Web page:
A font is your primary method of delivering a message to a particular audience, and as such, the key to choosing one is matching a font’s personality with the message your design is trying to send.
To give you an example, would you trust a bank or other financial institution that uses Comic Sans in their logo? Of course not (or at least, we’d hope not!); the nature of Comic Sans is casual and silly—it definitely does not convey the seriousness of that particular business.
“You can look at it like giving a person a voice. Take David Beckham, and then you hear his voice – not a good font choice.”
An owner of an elegant restaurant would likely prefer sophisticated and dignified lettering that represents their establishment accurately. A local law firm who wants to be viewed as a pillar of strength and authority will naturally seek a design with a font that reflects those same qualities. A children’s clothing store would prefer a playful and energetic font over a somber one any day of the week.
Font choice can be a hard decision to make because there are so many to choose from. The most important thing to remember is this: just because a font is beautiful, that doesn’t necessarily mean it is right for this particular project or the message you’re trying to convey.
And that’s okay! If you can’t use a font right now but you love it to pieces, anyway, save it for another project it might be better suited for in the future.
Don’t Go Font-Crazy
There are exceptions to just about every every rule—even the most unspoken rule of them all, “Never Use Comic Sans.” That being said, it’s generally a good idea to limit the number of distinct fonts in a given design to no more than three. Why? Too many fonts can leave a design looking cluttered or muddled, and the more fonts you use, the harder it is to achieve balance and harmony between them.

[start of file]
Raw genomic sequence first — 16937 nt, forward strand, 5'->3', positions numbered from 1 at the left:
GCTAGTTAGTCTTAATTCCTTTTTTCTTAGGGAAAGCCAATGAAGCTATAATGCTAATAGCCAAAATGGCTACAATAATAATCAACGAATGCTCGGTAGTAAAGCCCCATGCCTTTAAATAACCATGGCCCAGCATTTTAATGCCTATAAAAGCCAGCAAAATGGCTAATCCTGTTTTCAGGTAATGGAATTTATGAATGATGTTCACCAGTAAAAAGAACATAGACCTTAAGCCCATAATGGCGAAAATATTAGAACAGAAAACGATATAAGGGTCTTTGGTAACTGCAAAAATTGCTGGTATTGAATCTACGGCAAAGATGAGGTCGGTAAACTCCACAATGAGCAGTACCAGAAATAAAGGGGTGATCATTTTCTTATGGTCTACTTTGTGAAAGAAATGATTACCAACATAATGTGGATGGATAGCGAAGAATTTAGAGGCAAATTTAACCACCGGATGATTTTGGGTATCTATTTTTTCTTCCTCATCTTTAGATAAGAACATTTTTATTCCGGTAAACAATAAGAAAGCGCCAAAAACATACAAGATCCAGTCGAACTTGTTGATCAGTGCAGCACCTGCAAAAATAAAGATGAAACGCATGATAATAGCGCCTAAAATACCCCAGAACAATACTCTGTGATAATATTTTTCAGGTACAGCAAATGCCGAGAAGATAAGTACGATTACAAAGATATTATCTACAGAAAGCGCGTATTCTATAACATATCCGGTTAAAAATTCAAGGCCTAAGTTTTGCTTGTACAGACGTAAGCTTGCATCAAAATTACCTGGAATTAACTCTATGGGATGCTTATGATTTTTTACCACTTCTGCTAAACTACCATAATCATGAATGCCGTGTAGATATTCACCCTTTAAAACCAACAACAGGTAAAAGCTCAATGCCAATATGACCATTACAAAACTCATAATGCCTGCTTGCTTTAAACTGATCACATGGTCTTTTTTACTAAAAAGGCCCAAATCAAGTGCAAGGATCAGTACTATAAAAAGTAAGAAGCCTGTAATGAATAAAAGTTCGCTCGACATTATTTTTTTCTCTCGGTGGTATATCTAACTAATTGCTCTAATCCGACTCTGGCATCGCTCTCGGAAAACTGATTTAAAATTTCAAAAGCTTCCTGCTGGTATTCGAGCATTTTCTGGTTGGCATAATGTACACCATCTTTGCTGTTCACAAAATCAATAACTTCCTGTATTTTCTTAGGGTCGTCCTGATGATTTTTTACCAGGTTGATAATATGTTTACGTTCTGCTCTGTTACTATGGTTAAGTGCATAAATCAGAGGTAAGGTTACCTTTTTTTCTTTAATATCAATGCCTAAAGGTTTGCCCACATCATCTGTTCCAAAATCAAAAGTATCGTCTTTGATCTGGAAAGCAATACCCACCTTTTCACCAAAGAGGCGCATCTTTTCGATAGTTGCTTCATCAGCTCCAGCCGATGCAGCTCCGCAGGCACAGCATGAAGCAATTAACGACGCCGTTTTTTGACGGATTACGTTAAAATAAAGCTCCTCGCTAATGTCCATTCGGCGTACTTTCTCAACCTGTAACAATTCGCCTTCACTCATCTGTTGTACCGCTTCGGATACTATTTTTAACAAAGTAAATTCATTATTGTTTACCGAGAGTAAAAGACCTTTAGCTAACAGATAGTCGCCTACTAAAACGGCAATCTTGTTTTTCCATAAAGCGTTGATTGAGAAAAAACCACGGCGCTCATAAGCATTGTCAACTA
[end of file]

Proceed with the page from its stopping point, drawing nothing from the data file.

Pairing fonts is kind of like pairing wines with dinner. A Pinot Grigio or sangria certainly have their place somewhere, but they probably shouldn’t be served alongside an earthy beef bourguignon. They don’t complement the main course and have no business being present during the same meal.
Font must work together in a similar way. Your goal is to create a pleasing visual harmony between the typefaces in your design. For instance, you might pair a bold serif headline with a sans serif body text in a page layout; or you could pair an elaborate, decorative font with a much lighter serif or sans serif in a company’s logo.
Contrast is imperative, but balance must be maintained. Two script fonts or two decorative fonts paired together will not usually work well unless one is much plainer than the other. Balance the complex with the simple: a font that acts as your focal point should be paired with lesser “accessories” that enhance it.
If you’re in doubt, stick a bunch of different fonts together in a mockup design to see what works well together, and what doesn’t. Don’t be afraid to experiment, either; “rules” were made to be broken, so try breaking them every now and again! You never know what awesomeness you might come up with if you push those boundaries.
If It Feels Wrong, It Probably Is
It’s a rare experience to find the absolute perfect font for a project immediately. Take your time and don’t rush the process. If something doesn’t feel right, go with your gut and keep looking for something that does. You’ll usually know it when you see it.
One thing to keep in mind is that after staring at a project for a long time, our eyes sort of glaze over and our own judgement can feel like it’s starting to fail us. Take a sandwich break, go for a walk or catch the latest blockbuster movie, then come back to your project with “fresh” eyes. If you’re still not sure about your font choices, get a second (or third) set of eyes to look at your design and offer feedback.
When Does It Feel Right? How Will You Know?
Whitney Houston posed that same question back in the 80s because she didn’t know how she would know, either. Granted, she was talking about love but to many of us, love and type designs go hand-in-hand. How do you know when a font is right? Here’s what a few brilliant designers had to say about the subject:
And that’s “all” there is to it!
Do you have some of your own tips and tricks for font choice? Share them in the comments!